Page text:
• Society often puts a great deal of measure and weight on the achievement of it’s athletes. There is often a direct correlation between how we view ourselves and the achievements in a sports arena. One need not look any further then a simple hockey rivalry between two cities say, Toronto and Montreal to see the importance of sport to the
    During the cold war the Olympic Games were seen as an opportunity to showcase superiority and strength, to measure East vs. West, Capitalism vs. Communism, the United States vs. the Soviet Union. The battle for medals are paramount and are counted to determine what nation is superior? Many athletes will go to any length to earn a place in this arena of adoration. will go as far as to inject themselves with human growth hormones, anabolic steroids and animal testosterone.
    The Olympics are also used as a way to send social and political messages. The Israeli massacre at the 72 Munich Olympics, the boycotts of the 76 through 84 games, Jessie Owens’ dispelling Hitler’s views of “White Superiority” in Berlin in 1936.
    So what message is being sent, when a society doesn’t acknowledge and adorn the accomplishments of an Olympic hero simply because they have a disability? The message is clear, you don’t count and either do we count the medals around your neck. It’s true, the medals won by people with disability are not counted in the overall “country medal count” at the Olympic games.
    How can we expect our society to integrate our workplaces with people with disability when we continue to send the message “you don’t count”?
    Canada always seems to like to compare ourselves to our neighbors to the south. We like to see ourselves as similar but very different. We like to be set apart, we hate to be mistaken for an American when visiting foreign lands, we wear our flag on our back packs and coats so we are not confused or mistaken to be from the United States. We see ourselves as having more enlightened views our society as more tolerant. On many fronts this may or may not be true, after all we are about 1/10th the size of the United State on a population scale.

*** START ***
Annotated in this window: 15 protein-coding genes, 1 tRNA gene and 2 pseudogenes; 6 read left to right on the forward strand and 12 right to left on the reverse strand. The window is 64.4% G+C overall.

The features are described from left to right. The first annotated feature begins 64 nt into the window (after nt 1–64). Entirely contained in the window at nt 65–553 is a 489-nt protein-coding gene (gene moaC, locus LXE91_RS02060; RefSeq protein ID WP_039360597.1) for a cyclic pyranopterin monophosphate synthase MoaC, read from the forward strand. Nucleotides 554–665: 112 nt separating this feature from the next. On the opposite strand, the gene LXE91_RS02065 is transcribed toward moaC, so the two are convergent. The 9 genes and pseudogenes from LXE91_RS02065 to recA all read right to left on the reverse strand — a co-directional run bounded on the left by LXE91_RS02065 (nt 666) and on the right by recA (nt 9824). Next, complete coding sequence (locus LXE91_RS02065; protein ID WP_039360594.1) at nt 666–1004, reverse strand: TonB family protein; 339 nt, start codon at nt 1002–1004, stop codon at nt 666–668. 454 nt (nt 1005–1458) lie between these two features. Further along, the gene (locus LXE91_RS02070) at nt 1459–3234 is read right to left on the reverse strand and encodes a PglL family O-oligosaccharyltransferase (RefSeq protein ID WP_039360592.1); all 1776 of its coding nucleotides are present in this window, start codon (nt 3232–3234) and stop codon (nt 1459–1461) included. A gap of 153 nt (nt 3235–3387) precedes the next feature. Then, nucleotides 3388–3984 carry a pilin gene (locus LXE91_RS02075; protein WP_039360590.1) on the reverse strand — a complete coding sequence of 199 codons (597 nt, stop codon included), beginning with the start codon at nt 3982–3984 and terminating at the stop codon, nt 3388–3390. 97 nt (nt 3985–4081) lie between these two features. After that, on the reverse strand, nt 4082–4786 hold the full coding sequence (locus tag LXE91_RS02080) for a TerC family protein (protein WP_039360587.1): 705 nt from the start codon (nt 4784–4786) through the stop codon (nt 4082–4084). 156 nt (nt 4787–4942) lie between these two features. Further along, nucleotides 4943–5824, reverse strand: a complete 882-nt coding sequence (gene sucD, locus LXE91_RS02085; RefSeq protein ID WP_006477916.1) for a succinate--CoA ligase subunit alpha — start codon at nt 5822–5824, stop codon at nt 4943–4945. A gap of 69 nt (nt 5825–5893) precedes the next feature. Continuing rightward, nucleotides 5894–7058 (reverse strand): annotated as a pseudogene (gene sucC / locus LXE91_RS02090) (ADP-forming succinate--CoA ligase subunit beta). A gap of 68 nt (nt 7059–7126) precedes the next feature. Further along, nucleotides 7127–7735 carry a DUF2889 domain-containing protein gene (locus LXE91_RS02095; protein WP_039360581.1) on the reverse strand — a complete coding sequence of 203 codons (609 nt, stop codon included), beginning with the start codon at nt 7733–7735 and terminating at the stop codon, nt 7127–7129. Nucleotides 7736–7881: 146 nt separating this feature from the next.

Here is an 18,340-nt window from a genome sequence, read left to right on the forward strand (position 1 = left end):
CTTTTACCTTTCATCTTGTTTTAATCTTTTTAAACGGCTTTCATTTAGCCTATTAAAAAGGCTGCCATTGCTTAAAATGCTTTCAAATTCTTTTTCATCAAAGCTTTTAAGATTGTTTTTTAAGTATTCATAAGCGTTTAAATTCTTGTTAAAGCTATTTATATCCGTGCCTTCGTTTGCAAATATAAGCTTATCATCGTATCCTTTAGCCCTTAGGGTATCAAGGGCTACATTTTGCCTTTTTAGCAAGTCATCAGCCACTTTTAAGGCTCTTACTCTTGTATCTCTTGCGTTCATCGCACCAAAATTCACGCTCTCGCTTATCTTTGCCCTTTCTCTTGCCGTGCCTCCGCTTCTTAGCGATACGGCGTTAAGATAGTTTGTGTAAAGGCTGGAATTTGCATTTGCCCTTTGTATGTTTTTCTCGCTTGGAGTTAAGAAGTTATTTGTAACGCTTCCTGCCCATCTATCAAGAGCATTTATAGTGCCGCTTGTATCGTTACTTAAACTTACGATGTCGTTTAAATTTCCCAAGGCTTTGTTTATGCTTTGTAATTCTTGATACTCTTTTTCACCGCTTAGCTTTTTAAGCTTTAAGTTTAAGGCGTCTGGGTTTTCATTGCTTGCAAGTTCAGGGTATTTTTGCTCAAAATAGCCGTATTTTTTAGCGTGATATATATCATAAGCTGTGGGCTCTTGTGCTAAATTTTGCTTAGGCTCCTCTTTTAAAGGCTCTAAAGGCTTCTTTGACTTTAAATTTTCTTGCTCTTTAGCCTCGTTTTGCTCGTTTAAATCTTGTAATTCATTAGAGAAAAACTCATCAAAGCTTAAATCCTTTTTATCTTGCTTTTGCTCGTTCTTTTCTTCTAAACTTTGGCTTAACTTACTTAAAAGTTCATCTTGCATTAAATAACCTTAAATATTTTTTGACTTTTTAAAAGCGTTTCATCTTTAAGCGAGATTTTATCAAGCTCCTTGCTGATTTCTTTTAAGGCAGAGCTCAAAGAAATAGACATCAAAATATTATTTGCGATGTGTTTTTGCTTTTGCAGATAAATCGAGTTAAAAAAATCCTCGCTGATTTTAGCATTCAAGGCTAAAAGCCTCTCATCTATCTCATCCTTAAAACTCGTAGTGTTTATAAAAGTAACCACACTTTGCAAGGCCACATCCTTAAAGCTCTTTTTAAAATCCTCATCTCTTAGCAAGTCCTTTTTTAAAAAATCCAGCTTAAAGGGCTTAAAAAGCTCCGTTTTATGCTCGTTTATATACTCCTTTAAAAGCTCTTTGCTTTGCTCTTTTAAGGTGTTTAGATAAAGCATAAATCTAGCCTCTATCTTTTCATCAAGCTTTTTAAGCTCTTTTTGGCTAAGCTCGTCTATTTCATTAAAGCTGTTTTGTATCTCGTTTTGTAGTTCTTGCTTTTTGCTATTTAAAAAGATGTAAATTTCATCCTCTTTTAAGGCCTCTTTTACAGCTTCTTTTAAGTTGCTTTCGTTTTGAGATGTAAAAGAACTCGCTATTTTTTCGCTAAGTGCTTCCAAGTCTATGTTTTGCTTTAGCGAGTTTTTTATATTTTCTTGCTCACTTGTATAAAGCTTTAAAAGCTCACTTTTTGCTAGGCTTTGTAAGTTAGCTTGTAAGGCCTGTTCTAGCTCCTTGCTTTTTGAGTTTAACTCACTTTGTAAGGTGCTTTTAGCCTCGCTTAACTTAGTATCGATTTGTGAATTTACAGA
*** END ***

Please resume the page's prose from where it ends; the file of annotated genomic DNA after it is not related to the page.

• Transcript

    • 1. Employer Outreach - Strategies to develop better relationships with employers. ONE VOICE – Presentation May 27th , 2010
    • 2. Employment Models
    • 3. Social Services Employment Programs vs. Employment Agency Models ODSP/Social Service Models – Job Seeker determined? – Outcome based funding - payment for placement (13 weeks) continual payments for retention – Disability focused? – Employer relevance? – Service provider – disability expertise vs. employer/job matching proficiency – Marketing – “Are you a person with a disability looking for work? We can help.”
    • 4. Social Services Employment Programs vs. Employment Agency Models Employment Agency Model – Employer based income - payment for successful placement/ongoing payments for longevity of temporary help – Employer determined – Employer relevance – Employment Agency – employer expertise/skill matching proficiency – Continual Employer Relationship – Marketing – “We currently have openings for…if you possess these skills”
    • 5. Societal and Employer Attitudes Why Stereotypes and Myths regarding Disability remain prevalent in Society.
    • 6. The Word Disability
    • 7. Dis = Latin prefix meaning “apart,” “separated,” “negative” or “reversing force”, causing, or tending to cause deprivation. Ability = a general word for power, talent, capability, proficiency, expertise, skill, competence, aptitude. Dissecting Disability Disability = “separated from or lack of talent, power, expertise, capability, skill, competence or aptitude.”
    • 8. Do we as a society allow and continue to perpetuate the myths and stereotypes of disability? A Sample
    • 9. Athens Olympic Games 2004 A “Telling Tale” of Two Olympic Athletes Perdita Felicien Chantal Petitclerc
    • 10. In 2004 Canada’s Governing body of Amateur Sport, “Athletics’ Canada” viewed the accomplishments of these two women as equal.
    • 11. Named “co-recipients” for Canada’s Female “Athlete of the Year” - 2004
    • 12. Here’s what each athlete accomplished at the Olympics to be recognized for such a prestigious award. Perdita fell in the final of the 100 metre hurdles and did not finish the race Chantal won 5 Gold Medals and Established 3 New World Records